Family of Laquan McDonald To Speak Publicly
The family of a black teenager fatally shot by a white Chicago police officer is expected to speak publicly Friday, weeks after a video of the 2014 killing set off days of protests calling for the mayor’s resignation and demanding an overhaul of the police department.
Laquan McDonald was shot 16 times in October 2014 by police Officer Jason Van Dyke, who is charged with first-degree murder. Squad-car footage was released late last month upon a judge’s order, and there have been protests almost daily since. Protesters allege a cover-up and have called for the resignation of Mayor Rahm Emanuel and Cook County State’s Attorney Anita Alvarez.
McDonald’s family is expected to speak to reporters alongside pastor Marvin Hunter of Grace Memorial Baptist Church. Hunter says they will thank the public for demanding justice and change.
Earlier this week, U.S. Attorney General Loretta Lynch announced the Department of Justice would investigate whether the Chicago Police Department’s practices violate federal and constitutional law.
Since the video’s release two weeks ago, McDonald’s death became another example in current debate over gun violence and treatment of African-Americans by the police. Protesters have turned the shooting into a rallying cry, their chants of “16 shots and a cover-up” becoming as familiar as “I can’t breathe” became after the video that showed Eric Garner being taken down by a New York police officer in a fatal chokehold.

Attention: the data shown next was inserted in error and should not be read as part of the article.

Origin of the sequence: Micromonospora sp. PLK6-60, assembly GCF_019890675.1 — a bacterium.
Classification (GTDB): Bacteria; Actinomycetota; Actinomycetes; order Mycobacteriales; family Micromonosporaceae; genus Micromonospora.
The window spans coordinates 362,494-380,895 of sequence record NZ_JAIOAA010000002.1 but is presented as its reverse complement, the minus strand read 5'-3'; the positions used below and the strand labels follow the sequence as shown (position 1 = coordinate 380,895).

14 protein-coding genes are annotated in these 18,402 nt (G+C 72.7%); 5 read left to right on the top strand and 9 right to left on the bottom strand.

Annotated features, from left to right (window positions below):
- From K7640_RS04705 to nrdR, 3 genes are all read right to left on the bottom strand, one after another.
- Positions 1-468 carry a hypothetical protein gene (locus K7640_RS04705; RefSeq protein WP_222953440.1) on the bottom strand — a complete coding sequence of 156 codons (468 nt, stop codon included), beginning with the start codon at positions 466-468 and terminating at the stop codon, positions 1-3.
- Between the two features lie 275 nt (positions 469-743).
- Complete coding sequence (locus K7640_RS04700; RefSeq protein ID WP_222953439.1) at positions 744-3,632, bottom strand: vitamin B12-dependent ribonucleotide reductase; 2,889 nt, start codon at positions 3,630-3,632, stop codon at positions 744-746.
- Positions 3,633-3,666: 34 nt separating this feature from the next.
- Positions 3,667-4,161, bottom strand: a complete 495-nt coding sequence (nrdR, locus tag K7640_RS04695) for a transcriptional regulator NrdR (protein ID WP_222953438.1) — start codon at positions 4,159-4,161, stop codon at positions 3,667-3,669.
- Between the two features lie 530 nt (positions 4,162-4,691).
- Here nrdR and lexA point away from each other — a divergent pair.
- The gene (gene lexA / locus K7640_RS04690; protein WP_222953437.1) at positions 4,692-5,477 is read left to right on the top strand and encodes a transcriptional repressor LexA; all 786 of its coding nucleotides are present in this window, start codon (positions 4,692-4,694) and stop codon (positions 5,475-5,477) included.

The city agreed to a $5 million settlement with McDonald’s family earlier this year before without a lawsuit even being filed. But Chicago officials also fought the release of the video, arguing it could interfere with any resulting court case. Acting on a judge’s order, the city released it Nov. 24. The county’s top public prosecutor announced charges against the officer just hours before the video was made public.
An attorney for McDonald’s family said they, too, did not want the video made public, explaining that they were still grieving.
Alvarez has defended her office, calling it a complex investigation. Emanuel apologized this week. He fired the police chief and named a new head of the independent body that investigates police conduct. But protests have continued, and more were planned for Friday.